We can draw some rough parallels with the A-Wing and our own world, especially with the design process behind some Second and Third Generation fighters, including the MiG-21 and Mirage III. These fighters were lightweight (for their time) and more manueverable than heavier contemporaries. Whilst the Mirage III and MiG-21 could be fitted for air-to-ground attack, they were largely intended as point-defence interceptors.

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An unintended side effect: they look super pretty.

Manueverability notwithstanding, the English Electric Lightning, and the F-104 Starfighter – the ‘Missile with a Man in it’ – are also good examples of defence procurements where speed was prioritised above all else. When United States Air Force fighter pilots came home from the Korean War, they told Lockheed aircraft designer Clarence ‘Kelly’ Johnson that they wanted a new fighter that was faster than the F-84 and F-86s they flew against the Communists. By the same token, the Royal Air Force during the early stages of the Cold War arguably drew on their experiences during the Battle of Britain when they released the requirement for a mach two interceptor that could shoot-down Soviet bombers over the North Sea, away from British shores.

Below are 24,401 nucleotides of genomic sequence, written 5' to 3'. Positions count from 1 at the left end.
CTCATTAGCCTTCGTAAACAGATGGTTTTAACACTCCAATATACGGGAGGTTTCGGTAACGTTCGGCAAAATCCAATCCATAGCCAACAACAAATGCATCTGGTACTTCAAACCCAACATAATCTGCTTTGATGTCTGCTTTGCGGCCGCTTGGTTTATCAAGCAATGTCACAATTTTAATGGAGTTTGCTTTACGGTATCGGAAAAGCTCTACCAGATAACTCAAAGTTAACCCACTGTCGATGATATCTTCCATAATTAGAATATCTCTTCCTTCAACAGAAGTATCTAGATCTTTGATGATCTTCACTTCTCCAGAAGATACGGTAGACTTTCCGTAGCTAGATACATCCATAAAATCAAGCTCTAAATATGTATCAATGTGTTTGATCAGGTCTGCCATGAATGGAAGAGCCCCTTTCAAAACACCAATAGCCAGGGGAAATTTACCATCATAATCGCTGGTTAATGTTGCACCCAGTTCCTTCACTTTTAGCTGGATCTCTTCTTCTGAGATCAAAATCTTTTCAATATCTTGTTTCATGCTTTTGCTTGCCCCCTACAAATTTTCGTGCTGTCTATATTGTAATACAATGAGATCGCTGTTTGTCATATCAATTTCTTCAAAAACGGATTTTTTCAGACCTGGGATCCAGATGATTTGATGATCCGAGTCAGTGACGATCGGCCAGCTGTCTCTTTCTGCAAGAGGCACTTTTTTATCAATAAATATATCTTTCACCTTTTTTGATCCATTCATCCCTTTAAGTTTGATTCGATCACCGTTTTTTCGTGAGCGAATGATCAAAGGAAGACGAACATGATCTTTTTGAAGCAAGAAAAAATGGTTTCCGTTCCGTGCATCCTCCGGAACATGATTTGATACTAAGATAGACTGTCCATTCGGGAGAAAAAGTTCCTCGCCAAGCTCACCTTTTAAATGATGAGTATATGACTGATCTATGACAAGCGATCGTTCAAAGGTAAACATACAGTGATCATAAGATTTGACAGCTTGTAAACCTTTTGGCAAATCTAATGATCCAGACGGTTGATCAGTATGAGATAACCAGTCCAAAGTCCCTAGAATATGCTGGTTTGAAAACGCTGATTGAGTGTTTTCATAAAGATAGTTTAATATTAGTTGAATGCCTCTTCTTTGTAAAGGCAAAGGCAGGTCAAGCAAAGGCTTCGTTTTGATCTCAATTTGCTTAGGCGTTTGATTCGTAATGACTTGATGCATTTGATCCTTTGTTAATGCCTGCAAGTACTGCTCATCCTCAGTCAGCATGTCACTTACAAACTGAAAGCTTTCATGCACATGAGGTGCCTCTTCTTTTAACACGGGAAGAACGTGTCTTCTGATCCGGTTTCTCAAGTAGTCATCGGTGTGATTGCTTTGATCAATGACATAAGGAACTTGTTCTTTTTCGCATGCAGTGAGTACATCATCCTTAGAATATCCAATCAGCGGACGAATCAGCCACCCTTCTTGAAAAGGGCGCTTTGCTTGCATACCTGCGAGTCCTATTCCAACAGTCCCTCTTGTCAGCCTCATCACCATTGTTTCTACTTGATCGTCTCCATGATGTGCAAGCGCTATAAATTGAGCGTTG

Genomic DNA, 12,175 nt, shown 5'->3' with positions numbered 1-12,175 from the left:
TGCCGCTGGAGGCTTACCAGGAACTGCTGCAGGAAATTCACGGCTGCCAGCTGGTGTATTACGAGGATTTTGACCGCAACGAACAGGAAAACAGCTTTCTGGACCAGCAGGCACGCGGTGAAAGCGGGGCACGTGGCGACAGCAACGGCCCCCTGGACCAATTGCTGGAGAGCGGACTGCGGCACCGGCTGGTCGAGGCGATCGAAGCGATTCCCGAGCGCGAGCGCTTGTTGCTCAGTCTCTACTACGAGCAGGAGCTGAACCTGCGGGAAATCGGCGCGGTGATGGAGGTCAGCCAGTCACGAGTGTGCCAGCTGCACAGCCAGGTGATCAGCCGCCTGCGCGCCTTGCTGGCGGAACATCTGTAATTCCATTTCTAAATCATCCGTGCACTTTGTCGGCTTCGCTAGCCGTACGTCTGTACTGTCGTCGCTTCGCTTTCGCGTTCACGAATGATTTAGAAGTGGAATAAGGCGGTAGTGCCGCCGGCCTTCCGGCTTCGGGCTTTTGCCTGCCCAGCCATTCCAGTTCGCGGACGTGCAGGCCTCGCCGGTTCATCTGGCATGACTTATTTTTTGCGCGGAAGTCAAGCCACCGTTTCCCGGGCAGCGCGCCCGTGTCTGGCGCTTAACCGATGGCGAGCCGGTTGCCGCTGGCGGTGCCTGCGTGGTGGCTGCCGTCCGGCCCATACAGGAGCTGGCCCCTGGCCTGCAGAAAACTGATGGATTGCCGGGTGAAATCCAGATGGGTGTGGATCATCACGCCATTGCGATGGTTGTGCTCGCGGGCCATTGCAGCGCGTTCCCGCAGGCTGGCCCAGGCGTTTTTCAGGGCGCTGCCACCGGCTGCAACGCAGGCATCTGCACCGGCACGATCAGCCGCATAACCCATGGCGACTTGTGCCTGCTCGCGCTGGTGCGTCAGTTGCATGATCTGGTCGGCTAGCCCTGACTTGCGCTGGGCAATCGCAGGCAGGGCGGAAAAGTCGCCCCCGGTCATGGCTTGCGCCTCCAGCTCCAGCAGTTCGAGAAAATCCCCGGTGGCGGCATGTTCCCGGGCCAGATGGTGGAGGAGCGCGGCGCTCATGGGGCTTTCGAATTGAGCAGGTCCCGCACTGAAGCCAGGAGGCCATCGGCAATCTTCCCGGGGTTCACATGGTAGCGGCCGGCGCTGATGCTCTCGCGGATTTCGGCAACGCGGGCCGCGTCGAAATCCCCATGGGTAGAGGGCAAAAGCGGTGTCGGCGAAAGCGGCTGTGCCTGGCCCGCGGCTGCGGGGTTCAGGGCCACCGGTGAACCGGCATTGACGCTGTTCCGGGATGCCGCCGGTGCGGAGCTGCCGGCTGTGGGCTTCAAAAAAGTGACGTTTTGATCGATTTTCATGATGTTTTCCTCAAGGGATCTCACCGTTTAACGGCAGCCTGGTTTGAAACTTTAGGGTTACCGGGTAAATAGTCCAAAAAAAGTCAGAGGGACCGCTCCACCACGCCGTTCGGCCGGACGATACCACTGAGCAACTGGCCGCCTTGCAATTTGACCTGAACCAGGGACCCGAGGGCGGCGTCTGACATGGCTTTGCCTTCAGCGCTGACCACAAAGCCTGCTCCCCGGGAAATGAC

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Enjoy this photo of an RAF Lighning intercepting a Bear, because this analogy is going somewhere.

The ‘need for speed’ is hardly restricted to the development of Second and Third Generation fighters. Since the First World War, fighter aircraft evolved with new developments that offered greater speed than predecessors. However, the Second and Third Generation fighters came about at an interesting time in defence strategy terms. They were designed during the 1950s, but their arrival coincided with the onset of Intercontinental Ballistic Missiles, meaning their primary role – intercepting a ‘first strike’ by nuclear-armed bombers – was unlikely to occur, with the possible exception of the advent of nuclear-armed cruise missiles. Many of these fighters then found other causes for being, or at least continued in their primary intercept role long after more advanced aircraft arrived. The Royal Air Force didn’t retire its Lightnings until 1988, and Italy kept its Starfighters until 2004. Elsewhere, Pakistan still flies the Mirage III, and a handful of air forces continue to fly the MiG-21 (or its derivatives). A combination of external influences and the nature of these aircraft kept them on the frontline.